Sunday, March 16, 2008

Winter boarder (3)

When I decided to grow impatiens from seed last winter (a year ago), I picked a variety that was supposed to be deep, dark red. The seedlings came up fine, and after a couple of months they were ready to set out in the shaded area beside the house. When they finally bloomed, I was chagrined to find that they were a bright, fiery neon red, not the more medium tone described (and pictured) on the packet. (So it goes with such advertising, as most of you gardeners know.)

This past fall, despite my lack of love for their neon hue, I couldn't let the frost get to all the impatiens. I brought one inside to grow under lights in the attic (and if it hadn't been for Randy, I'd have forgotten about it) (thanks, hon). Here's the lone survivor, still screaming vermilion, but face it: any color is welcome during this long muddy pre-spring tease. This year, instead of seeds, I'll take cuttings from this "mother plant" to start another row for the shade garden. They do brighten up the alley beside the house . . . I just may try another batch from seed. Maybe white. How could they lie about white?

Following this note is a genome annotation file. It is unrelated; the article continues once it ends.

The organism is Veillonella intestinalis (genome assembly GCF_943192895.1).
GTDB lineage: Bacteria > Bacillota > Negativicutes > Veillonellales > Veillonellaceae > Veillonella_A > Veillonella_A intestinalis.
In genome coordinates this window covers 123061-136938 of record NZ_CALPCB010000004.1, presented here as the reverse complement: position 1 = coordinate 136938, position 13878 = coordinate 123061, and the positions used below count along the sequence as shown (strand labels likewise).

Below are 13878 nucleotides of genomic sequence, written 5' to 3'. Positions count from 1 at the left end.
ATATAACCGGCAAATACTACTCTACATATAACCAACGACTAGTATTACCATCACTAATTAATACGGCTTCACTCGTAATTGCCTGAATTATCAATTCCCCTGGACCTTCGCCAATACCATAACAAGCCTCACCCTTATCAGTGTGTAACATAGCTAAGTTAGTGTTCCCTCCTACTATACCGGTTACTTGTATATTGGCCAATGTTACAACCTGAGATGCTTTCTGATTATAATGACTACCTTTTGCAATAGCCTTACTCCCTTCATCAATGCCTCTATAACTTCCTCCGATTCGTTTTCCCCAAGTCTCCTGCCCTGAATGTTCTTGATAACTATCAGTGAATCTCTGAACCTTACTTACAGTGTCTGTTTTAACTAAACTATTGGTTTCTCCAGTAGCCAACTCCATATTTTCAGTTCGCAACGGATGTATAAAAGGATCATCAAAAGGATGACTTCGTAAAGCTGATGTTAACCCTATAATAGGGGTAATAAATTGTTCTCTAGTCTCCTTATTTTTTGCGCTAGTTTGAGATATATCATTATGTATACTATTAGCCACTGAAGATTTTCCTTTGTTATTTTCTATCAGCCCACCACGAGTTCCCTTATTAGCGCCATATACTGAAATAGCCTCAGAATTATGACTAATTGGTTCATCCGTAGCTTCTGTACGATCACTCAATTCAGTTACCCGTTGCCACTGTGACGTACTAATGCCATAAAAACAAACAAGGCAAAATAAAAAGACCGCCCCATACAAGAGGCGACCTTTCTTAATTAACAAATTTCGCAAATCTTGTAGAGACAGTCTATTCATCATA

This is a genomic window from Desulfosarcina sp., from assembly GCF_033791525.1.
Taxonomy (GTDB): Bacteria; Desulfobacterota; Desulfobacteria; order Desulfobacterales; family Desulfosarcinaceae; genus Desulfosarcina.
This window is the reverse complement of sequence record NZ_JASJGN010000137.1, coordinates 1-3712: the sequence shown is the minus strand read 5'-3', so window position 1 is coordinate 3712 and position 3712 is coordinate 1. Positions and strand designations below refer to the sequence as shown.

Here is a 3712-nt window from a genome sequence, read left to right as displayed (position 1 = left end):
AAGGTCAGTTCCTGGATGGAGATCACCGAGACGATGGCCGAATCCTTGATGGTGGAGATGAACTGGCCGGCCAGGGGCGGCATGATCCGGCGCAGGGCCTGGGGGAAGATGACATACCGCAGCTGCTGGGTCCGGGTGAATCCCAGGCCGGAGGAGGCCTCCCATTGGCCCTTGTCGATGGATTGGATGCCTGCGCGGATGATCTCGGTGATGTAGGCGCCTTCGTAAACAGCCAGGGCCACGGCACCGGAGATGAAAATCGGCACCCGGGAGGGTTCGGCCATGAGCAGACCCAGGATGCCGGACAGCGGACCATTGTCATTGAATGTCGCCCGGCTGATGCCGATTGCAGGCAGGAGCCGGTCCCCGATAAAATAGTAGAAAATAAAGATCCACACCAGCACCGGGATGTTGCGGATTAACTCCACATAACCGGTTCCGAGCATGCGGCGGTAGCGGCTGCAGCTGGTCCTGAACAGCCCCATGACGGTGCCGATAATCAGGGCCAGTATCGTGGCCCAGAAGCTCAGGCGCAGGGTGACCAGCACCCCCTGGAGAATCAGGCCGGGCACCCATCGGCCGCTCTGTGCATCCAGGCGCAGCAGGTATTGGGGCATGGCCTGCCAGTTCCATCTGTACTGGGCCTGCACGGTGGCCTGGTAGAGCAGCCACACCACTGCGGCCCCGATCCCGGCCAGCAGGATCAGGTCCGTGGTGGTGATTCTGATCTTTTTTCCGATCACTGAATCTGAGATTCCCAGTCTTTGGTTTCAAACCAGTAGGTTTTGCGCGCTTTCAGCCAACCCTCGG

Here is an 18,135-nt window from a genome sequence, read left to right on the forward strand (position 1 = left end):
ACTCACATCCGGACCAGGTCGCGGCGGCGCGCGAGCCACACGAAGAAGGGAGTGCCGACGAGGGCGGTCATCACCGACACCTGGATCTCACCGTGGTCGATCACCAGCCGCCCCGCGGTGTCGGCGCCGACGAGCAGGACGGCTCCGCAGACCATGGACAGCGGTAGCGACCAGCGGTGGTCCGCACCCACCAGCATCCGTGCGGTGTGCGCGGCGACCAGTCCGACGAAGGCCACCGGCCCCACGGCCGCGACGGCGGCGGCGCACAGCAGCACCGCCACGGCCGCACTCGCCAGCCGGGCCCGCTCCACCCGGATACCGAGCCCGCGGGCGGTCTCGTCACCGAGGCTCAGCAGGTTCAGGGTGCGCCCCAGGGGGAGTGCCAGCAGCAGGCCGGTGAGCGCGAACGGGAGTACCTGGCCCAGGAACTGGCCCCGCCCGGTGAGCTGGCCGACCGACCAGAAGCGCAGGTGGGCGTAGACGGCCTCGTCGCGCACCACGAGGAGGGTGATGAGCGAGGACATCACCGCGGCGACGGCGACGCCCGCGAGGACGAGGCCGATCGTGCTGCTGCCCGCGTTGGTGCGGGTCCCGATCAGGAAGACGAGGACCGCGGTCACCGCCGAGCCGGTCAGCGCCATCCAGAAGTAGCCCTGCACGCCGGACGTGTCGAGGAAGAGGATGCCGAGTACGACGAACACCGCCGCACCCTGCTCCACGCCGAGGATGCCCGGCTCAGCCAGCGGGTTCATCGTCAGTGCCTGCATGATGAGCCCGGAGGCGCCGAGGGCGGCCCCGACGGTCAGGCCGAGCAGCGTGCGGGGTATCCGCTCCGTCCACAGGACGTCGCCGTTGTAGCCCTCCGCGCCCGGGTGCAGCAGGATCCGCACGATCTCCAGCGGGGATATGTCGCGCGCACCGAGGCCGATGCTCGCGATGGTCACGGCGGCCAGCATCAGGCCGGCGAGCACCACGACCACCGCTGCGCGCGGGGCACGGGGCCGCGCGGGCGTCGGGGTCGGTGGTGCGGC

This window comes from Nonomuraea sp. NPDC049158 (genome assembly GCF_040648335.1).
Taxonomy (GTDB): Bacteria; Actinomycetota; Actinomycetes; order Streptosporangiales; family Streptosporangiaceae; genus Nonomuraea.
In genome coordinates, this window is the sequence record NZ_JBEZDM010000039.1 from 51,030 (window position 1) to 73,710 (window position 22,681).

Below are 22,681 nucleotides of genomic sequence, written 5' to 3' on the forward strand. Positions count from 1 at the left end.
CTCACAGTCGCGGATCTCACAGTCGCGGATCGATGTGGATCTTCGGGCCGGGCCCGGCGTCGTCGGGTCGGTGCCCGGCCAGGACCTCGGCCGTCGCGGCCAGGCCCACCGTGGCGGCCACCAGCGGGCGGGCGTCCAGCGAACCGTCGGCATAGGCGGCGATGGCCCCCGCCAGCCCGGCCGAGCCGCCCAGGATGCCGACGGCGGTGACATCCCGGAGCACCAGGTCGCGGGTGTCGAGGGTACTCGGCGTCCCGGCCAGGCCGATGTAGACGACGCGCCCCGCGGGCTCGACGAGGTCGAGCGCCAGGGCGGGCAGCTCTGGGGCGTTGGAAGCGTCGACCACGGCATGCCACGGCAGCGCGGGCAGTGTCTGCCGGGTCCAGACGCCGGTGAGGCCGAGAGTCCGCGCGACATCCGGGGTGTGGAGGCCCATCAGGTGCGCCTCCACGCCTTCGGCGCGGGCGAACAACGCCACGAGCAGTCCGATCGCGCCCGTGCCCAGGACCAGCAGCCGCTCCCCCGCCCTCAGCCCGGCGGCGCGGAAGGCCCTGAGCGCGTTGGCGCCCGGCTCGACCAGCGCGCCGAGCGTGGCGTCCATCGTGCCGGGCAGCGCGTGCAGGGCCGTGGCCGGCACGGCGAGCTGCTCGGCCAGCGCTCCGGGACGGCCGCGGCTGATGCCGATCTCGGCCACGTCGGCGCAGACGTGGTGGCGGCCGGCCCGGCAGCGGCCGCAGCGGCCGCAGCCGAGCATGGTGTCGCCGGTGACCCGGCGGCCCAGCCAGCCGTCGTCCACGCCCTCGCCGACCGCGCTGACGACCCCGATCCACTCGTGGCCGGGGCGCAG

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It was warm enough yesterday to scrabble around in the kitchen garden just outside the back door. I cut down the old stalks of perilla (the original plants were a gift a few years ago from Glynis, and she was right--it comes back doggedly from seed every year, in both our garden and our neighbors'), the dead geraniums, the frozen mint (new green shoots coming up already from that one). A small clump of columbines that reseeded last year are looking quite green and robust. I ought to dig them up and thin them out, but I didn't get that done. Oh, and I think the tarragon is coming back: very happy about that.
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We have new neighbors in the small add-on apartment in the back. Alas, they're smokers: it literally comes through the walls. My eyes are burning. And the smell, yuck. I hate that it gets into our quilts. We have a sizeable air filter upstairs but need a second one for downstairs now. Can't wait till it's warm enough to keep the windows open . . .

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